Young LGBT people in particular are already at much higher risk of homelessness than their straight and cisgender counterparts, with around 25% of the young homeless population in urban areas identifying as lesbian, gay, bisexual, or transgender. Parental rejection is still an issue for these young people; many face the prospect of losing their homes on coming out, or increasingly, in the age of social media, being outed. Still more are living with parents or family members who are openly hostile or even violent. For some, the price of staying at home includes attempts by family members to ‘cure’ them of their sexual or gender identities, through reparative therapy, religious ritual, torture, corrective rape or forced marriage. Is it reasonable to expect them to remain at this cost? Is it fair to withdraw the housing benefit that gives them somewhere else to go?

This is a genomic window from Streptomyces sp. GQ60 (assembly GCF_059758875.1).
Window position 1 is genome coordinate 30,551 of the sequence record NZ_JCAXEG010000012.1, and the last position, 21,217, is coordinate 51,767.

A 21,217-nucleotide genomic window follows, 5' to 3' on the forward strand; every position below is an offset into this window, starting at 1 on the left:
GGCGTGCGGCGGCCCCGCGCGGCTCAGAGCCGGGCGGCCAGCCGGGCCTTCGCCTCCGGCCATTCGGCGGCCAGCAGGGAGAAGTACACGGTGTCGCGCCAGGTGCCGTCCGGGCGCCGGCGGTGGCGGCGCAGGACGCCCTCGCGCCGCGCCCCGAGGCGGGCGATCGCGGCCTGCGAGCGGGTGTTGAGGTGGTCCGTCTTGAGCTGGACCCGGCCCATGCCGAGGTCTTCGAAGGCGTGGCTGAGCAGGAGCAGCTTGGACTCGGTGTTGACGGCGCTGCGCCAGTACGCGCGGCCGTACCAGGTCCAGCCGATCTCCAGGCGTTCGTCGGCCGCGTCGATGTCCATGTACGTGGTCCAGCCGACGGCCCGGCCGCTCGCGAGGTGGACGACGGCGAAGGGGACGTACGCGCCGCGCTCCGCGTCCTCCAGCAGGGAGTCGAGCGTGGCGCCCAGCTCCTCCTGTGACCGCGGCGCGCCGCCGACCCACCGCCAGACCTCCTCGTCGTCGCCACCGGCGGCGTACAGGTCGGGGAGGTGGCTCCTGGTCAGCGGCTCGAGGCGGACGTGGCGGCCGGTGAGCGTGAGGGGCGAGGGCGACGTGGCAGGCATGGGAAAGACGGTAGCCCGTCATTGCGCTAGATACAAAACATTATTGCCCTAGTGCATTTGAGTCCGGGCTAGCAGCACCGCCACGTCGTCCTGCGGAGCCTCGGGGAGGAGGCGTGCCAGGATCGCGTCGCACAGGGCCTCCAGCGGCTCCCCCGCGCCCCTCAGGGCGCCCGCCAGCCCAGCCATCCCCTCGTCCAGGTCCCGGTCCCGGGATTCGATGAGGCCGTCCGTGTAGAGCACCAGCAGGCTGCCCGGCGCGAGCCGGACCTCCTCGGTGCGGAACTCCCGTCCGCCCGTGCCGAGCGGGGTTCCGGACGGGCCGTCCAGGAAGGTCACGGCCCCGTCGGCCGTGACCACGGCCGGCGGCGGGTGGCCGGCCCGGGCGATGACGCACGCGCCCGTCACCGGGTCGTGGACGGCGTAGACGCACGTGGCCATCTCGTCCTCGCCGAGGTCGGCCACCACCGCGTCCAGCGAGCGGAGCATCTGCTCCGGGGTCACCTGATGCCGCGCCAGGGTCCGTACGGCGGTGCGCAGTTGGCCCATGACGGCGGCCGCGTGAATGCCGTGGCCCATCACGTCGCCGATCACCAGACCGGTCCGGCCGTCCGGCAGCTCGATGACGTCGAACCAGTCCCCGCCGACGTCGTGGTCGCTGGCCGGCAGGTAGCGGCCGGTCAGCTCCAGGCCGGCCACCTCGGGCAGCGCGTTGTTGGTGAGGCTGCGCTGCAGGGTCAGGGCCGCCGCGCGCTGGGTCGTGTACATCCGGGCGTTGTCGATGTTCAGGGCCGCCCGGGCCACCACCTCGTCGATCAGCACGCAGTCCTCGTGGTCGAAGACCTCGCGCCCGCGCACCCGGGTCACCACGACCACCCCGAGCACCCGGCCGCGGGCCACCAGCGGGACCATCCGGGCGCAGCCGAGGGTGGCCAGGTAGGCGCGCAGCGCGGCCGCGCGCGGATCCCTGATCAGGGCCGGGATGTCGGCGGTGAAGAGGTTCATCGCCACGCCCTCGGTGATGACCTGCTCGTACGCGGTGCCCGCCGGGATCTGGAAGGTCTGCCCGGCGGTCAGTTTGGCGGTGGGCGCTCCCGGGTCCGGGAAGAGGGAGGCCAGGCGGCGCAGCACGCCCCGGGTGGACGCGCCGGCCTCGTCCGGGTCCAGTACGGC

Homelessness services are already stacked against young LGBT people. On losing their homes and the support of their families, many move to cities that will give them a community and a social network, but ‘local connection’ requirements have further reduced the help they can get once they arrive. Domestic violence services are largely based around the needs of women experiencing partner violence; they’re not designed for young men, women and trans people fleeing violence from their families. Few hostels are welcoming or safe spaces for LGBT young people, and some give up hard-won temporary accommodation in the face of homophobic, biphobic or transphobic abuse. The transition from homeless teen to working adult is difficult to make: many young LGBT people are forced to leave the parental home long before they have acquired the skills to compete in the jobs market or support themselves successfully. Without housing benefit to fund secure, longer-term independent accommodation, many will be street homeless and at risk of exploitation.